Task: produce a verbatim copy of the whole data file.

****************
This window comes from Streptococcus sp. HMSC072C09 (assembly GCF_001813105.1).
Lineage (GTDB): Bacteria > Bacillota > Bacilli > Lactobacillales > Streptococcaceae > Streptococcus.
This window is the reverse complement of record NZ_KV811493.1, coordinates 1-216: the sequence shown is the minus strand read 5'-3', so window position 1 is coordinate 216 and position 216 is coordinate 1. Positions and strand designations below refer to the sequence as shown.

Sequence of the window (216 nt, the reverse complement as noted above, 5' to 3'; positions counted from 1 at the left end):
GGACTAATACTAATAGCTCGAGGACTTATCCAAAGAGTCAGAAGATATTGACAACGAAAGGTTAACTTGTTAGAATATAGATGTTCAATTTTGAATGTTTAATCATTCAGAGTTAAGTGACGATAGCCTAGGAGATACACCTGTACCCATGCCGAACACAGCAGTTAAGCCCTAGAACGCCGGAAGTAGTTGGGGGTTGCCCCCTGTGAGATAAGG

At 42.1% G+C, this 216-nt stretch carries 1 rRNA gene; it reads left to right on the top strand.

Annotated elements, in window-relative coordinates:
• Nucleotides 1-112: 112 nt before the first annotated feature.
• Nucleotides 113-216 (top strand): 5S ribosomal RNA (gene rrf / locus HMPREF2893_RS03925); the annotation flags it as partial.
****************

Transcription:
This window comes from Streptococcus sp. HMSC072C09 (assembly GCF_001813105.1).
Lineage (GTDB): Bacteria > Bacillota > Bacilli > Lactobacillales > Streptococcaceae > Streptococcus.
This window is the reverse complement of record NZ_KV811493.1, coordinates 1-216: the sequence shown is the minus strand read 5'-3', so window position 1 is coordinate 216 and position 216 is coordinate 1. Positions and strand designations below refer to the sequence as shown.

Sequence of the window (216 nt, the reverse complement as noted above, 5' to 3'; positions counted from 1 at the left end):
GGACTAATACTAATAGCTCGAGGACTTATCCAAAGAGTCAGAAGATATTGACAACGAAAGGTTAACTTGTTAGAATATAGATGTTCAATTTTGAATGTTTAATCATTCAGAGTTAAGTGACGATAGCCTAGGAGATACACCTGTACCCATGCCGAACACAGCAGTTAAGCCCTAGAACGCCGGAAGTAGTTGGGGGTTGCCCCCTGTGAGATAAGG

At 42.1% G+C, this 216-nt stretch carries 1 rRNA gene; it reads left to right on the top strand.

Annotated elements, in window-relative coordinates:
• Nucleotides 1-112: 112 nt before the first annotated feature.
• Nucleotides 113-216 (top strand): 5S ribosomal RNA (gene rrf / locus HMPREF2893_RS03925); the annotation flags it as partial.